Disc Ten (on the HD-DVD side) offers four additional features in high-def. The first three of these are featurettes. Spacelift: Transporting Trek into the 21st Century examines the remastering work and the creation of the new effects, featuring glimpses of many effects shots in full widescreen (they're being rendered in both full frame and widescreen), as well as interviews with the production team. The real gold on these discs is found in Billy Blackburn's Treasure Chest: Rare Home Movies and Special Memories. Blackburn was an extra and stunt performer on the series, and he appeared in many of its episodes in various roles. While on the set, he often had an old 8mm movie camera at the ready, and we get to see much of that candid, behind-the-scenes footage here, as he reminisces about his experiences. It's extremely cool to see, and there will be more on the Season Two and Three releases. Also on the HD side is a promo featurette called Star Trek Online Game Preview, which plugs the work going into the forthcoming Trek-themed MMORPG (Massive Multiplayer Online Role-Playing Game) coming from in 2009 from Perpetual Entertainment. Now, I'll be the first person to admit that this looks kind of cool, but did we really need it on the HD-DVD side? This is all the more frustrating, given that several more important extras in this set are ONLY available on the standard DVD side. Again, I'll come back to that.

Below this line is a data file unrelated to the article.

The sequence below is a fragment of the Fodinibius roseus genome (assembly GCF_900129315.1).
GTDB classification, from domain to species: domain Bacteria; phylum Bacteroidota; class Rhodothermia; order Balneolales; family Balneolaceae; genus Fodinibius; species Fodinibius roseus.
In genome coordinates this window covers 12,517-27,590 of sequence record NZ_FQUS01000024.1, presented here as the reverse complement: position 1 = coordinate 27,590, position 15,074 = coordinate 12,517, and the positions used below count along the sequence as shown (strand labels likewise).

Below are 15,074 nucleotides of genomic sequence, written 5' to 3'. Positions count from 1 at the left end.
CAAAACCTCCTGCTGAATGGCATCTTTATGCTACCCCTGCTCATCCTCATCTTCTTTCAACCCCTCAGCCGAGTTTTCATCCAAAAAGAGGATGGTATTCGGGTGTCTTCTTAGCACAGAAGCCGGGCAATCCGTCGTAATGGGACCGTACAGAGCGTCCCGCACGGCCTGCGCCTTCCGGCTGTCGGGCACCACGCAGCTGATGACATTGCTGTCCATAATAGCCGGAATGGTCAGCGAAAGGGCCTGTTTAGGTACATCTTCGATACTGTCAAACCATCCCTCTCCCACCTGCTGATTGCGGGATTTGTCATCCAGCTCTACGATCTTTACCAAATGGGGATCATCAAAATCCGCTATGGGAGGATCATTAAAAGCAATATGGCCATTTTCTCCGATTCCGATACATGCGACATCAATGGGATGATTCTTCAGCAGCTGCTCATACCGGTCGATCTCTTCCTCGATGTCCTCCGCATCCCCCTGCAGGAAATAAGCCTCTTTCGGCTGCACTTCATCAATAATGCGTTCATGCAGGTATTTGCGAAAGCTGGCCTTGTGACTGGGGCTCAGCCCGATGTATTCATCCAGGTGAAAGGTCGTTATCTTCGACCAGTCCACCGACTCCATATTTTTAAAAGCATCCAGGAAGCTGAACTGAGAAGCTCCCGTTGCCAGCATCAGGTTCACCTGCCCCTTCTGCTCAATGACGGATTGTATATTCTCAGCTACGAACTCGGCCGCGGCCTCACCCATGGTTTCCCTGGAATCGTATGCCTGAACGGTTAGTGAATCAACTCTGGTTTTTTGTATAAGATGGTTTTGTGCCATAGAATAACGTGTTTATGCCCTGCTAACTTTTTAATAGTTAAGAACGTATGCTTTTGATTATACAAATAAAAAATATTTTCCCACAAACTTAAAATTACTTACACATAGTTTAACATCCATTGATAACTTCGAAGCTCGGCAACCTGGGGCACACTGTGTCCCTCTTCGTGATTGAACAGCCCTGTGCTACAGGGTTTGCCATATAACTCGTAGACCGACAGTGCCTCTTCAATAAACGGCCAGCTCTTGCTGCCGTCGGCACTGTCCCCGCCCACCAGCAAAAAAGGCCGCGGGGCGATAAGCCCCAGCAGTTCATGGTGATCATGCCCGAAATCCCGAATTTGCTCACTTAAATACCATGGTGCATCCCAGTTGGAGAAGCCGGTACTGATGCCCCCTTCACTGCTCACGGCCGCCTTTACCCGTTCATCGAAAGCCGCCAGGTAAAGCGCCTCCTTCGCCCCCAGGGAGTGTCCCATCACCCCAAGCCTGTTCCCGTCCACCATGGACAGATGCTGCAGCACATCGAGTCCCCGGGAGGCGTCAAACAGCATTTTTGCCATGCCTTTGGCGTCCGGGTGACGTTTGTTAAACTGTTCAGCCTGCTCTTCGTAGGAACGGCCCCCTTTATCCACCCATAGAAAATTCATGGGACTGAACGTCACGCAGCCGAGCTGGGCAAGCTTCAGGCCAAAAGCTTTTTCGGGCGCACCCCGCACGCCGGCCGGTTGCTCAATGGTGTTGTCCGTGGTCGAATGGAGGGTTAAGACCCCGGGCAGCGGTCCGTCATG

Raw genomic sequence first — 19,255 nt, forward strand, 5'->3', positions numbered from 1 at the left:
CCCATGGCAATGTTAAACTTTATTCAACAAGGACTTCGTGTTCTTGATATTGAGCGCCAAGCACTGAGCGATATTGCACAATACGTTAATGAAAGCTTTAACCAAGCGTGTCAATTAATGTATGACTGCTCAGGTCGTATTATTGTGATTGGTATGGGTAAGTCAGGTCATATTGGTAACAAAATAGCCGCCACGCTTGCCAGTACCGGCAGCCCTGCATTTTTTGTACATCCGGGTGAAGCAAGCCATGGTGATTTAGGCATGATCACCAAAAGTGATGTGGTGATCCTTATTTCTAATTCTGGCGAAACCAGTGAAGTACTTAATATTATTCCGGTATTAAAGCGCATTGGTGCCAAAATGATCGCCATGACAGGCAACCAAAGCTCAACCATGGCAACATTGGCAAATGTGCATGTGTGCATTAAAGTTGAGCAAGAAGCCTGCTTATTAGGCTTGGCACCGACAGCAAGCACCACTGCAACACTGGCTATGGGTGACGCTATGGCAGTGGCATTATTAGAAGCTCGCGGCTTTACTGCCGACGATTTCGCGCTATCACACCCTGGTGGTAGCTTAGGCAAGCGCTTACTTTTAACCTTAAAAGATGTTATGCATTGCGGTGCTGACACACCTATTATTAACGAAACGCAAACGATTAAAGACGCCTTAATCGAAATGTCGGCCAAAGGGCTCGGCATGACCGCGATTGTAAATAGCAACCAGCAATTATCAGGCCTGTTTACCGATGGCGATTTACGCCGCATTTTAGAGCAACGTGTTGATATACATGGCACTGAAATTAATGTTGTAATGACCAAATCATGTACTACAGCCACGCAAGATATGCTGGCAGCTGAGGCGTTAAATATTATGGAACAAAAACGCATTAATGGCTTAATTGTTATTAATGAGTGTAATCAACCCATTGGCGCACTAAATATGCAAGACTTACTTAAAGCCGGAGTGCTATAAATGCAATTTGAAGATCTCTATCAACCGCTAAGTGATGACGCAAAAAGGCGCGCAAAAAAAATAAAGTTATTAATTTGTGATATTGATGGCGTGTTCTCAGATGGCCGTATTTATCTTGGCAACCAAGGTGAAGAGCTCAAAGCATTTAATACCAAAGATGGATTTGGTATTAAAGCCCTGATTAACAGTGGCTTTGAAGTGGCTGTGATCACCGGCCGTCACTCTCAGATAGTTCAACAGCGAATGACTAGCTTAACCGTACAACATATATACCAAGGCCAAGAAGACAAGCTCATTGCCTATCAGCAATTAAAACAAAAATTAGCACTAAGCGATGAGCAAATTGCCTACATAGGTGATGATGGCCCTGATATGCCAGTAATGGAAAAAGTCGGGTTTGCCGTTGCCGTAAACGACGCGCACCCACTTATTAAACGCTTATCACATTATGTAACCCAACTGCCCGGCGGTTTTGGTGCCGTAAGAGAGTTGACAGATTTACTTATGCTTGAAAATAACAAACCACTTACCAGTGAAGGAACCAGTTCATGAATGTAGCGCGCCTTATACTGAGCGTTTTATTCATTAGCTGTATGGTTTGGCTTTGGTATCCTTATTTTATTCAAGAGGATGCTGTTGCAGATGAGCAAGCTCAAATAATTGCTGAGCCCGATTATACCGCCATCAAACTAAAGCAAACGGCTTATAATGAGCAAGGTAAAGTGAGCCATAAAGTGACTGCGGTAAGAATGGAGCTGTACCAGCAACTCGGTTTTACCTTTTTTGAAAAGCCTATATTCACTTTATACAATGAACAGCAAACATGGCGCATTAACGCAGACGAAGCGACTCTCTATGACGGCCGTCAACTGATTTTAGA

Disc Ten also features an HDi Interactive Enterprise Inspection in full high-def, that allows you to fly around the CG model of the Enterprise used in creating the new effects. It's fairly easy to navigate, but there's not a lot of depth to it, so it gets boring rather quickly (although seeing little tiny crewmen through the ship's windows is a nice touch). You do get to see a few interesting animations and the like, and there's an optional audio "data" track that will tell you about what you're seeing. Fans aren't likely to learn anything new here, but it's kind of cool nonetheless.